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Strange Horse Laws
 By Winniefield Park   •   2nd Feb 2018   •   1,072 views   •   0 comments
Strange Horse Laws

It’s always good to see our elected officials hard at work and earning their keep. Take, for example, House Majority Whip John G. Edwards of Rhode Island. He’s doing some cleaning. Seems Rhode Island has a lot of obsolete laws and he’s planning to KonMari the law books of the state. Rather than keeping laws that ‘spark joy’, Edwards plans to develop the “Joint Committee of the Repealer”, a group of people whose job it is to suss out obsolete laws and suggest they be repealed. In addition to requiring people to honk when passing on the left, and prohibiting state non-residents from gathering seaweed on the beach, one of the laws to be cleaned from the books is a law making it illegal to race or “test the speed of a horse” on a public highway. The penalty for breaking this law is $20 or 10 days in jail.

This law was no doubt relevant back in the days of horse and buggy. Back then, some drivers felt the need for speed, just as they seem to now. That endangered those who prefer a more sedate, safe pace. And like most laws, it was enacted to stop people from doing stupid things that can result in self-damage, hurting others or damaging property. So, in that light, you have to wonder what events led to the creation of laws against donkeys sleeping in bathtubs.

Apparently, there are several states where there is a law against donkeys or in some cases horses sleeping in bathtubs, and one state even stipulates what times a donkey may or may not sleep in a bathtub. Frankly, this law sounds like an urban legend. But, the fact-checking site Snopes.com makes no mention of the law. And, an explanation of why the law was enacted is retold on the websites of several lawyers. So, it must be true, right? Interestingly though, not all of the stories are the same. Which could only mean that donkeys in bathtubs can cause a variety of serious problems most of them coming under the category of ‘public nuisance’.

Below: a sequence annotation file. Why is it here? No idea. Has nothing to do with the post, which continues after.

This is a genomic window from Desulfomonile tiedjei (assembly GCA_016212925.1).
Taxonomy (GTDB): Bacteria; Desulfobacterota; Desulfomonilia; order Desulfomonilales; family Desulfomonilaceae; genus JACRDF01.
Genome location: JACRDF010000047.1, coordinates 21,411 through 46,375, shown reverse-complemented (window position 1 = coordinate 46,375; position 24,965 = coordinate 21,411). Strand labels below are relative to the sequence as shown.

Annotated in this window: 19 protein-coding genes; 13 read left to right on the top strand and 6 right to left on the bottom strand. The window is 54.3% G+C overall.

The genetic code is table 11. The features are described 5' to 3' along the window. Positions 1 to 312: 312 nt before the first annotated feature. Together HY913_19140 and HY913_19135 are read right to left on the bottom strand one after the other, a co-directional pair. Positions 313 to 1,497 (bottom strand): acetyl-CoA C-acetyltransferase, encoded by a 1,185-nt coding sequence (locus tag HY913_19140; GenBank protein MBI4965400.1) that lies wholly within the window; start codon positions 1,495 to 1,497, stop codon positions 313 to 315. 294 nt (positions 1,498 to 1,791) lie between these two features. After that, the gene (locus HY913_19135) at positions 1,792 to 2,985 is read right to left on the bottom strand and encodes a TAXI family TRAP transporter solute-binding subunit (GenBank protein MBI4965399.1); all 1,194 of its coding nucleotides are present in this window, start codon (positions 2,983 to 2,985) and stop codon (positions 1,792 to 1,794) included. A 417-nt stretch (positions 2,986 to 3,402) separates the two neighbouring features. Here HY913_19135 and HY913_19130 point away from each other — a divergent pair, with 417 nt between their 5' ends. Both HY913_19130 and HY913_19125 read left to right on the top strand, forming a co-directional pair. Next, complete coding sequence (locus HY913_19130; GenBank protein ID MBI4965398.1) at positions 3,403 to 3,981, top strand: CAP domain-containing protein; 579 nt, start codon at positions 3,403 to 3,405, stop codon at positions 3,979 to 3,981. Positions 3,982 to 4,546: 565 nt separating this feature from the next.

Not so strange, and still in the law books of many states and provinces are rules about doing anything that might scare a horse being ridden, driven or led along a roadside. That makes good sense, even now, as pleasure riders and drivers and those who use horse-drawn equipment still use roadways. But one of the more unusual laws states that you must honk your horn when coming into the city limits of Lawrence, Kansas to let the horses know you are there. And, in South Carolina, you are supposed to fire a gun into the air as you approach an intersection in a non-horse drawn vehicle. Don’t open an umbrella suddenly on a sidewalk, however. This sure-fire horse spook instigator is prohibited in several states.

In New York, you must keep at least one hand on the reins while riding your horse along a roadway. So if you’re going to do some shopping, make sure you put the saddlebags on. And you’ll want to follow the rules of the road in New York too. Bring your horse to a full stop before entering a roadway. If you’re riding along a roadway, make sure that you’re home well before sunset, or you could get fined.

New Jersey law requires that you tie your horse securely when you get out of your horse-drawn vehicle. But don’t tie it in a way that will trip someone walking on the sidewalk. Here too, you’re not allowed to try a horse for speed along a roadway, and for heaven’s sake, don’t let go of the reins. Mind you don’t use your whip too vigorously, and before you start out again, make sure all your harness is done up properly or not only will you cause a wreck but you could get a fine too. And make sure those chimes and bells on your vehicle aren’t clogged with snow and are working as “No person shall drive a horse attached to a sleigh or sled on a highway unless there are a sufficient number of bells attached to the horse’s harness to give warning of its approach.”

In several states, it’s apparently illegal to bring a horse or mule into specific buildings. For example, in Cripple Creek, Colorado, you can't bring a horse into the ground floor of any building. Would the second or third floor be okay? In South Dakota, horses are not allowed in Fountain Inn unless they are wearing pants. There must be some very interesting stories behind the making of those laws, although proof that they existed is hard to find. Apparently, in Marshalltown, Iowa, horses are not allowed to eat fire hydrants. Rightly so, fire hydrants shouldn’t be tampered with. But, there appears to be no actual reference to this ‘law’ in the online Marshalltown Code of Ordinances.
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